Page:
COMMUNITIES from Geraldton to Esperance have been asked to check their trees and shrubs for any signs of an exotic beetle to make sure it has not made its way into the regions.
The Department of Primary Industries and Regional Development (DPIRD) confirmed the detection of the polyphagous shot-hole borer in a backyard maple tree in East Fremantle earlier this year.
In an effort to determine how far the pest may have spread, DPIRD has implemented a surveillance program in the Mid West, Wheatbelt, South West and Great Southern.
Chief plant biosecurity officer Sonya Broughton said although the borer and its larvae would be hard to spot, as it spent most of its life inside a tree, there were symptoms to look out for.
"These include multiple entrance holes on the trunk or branches that are about the size of a ballpoint pen tip, crystalline foam (sugar volcanoes) exuding from the entry holes and tree wilting or dieback," Dr Broughton said.
"The top five trees to check are maple, willow, plane, coral tree and avocado as these are considered reproductive hosts in which both the beetle and the fungus establish and reproduce."
The tiny PSHB is exotic to Australia and considered both an agricultural and environmental pest, due to its wide range of host species.
"If established, the borer would have a significant impact on amenity trees and the fruit, nut, nursery and garden industries," Dr Broughton said.
"The borer can spread by flying up to 400 metres to neighbouring trees or by the movement of infested firewood, plants and green waste material, which is why we are expanding our surveillance program to regional communities.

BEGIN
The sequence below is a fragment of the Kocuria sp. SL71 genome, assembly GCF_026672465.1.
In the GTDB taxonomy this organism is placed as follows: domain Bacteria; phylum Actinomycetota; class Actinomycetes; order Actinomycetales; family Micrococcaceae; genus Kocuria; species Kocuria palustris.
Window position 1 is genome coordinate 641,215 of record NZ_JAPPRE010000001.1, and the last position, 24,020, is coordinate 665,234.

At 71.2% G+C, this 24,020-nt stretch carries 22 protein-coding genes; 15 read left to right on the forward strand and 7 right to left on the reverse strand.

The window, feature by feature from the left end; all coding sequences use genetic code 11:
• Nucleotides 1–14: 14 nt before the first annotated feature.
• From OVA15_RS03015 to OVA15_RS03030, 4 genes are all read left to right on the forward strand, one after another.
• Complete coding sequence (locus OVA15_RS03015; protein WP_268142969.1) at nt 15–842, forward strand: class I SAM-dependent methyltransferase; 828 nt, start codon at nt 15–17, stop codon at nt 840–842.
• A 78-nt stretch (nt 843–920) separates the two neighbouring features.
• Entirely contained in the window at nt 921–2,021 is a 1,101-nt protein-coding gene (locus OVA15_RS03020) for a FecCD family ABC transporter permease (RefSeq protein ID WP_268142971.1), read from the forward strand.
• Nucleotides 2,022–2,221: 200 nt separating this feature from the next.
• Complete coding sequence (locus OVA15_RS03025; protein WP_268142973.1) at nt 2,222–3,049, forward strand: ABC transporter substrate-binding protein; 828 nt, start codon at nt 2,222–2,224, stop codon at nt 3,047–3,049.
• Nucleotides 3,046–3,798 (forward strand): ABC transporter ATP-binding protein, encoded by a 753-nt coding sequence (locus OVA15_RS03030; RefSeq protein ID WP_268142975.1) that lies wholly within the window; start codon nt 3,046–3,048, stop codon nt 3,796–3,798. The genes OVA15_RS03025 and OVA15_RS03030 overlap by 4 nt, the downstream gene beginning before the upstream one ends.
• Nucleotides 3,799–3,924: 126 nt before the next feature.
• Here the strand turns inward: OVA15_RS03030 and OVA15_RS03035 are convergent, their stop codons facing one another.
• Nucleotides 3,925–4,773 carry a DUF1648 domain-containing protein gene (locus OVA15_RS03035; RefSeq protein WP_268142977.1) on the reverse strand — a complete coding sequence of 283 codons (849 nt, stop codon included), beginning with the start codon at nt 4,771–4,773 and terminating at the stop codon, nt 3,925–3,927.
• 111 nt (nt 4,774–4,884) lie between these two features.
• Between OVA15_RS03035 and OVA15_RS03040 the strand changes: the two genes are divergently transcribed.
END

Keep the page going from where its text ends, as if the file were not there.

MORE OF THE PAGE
"If residents do find something usual, we ask them not to remove it from their properties, and instead take photos and report to DPIRD."
A quarantine area notice is in place for 17 local government areas in the metropolitan area, including Cambridge, Canning, Claremont, Cockburn, Cottesloe, East Fremantle, Fremantle, Melville, Mosman Park, Nedlands, Peppermint Grove, Perth, South Perth, Stirling, Subiaco, Victoria Park and Vincent.
This means residents within the quarantine area cannot move any wood or plant material outside of this area that could host the borer.
Dr Broughton said a key message for regional residents who were having visitors from inside the metropolitan quarantine area are to remind their guests they cannot bring any wood or plant material that could host the borer from their homes to yours when visiting.
This includes live plants with stems greater than two centimetres diameter as they can host the borer.
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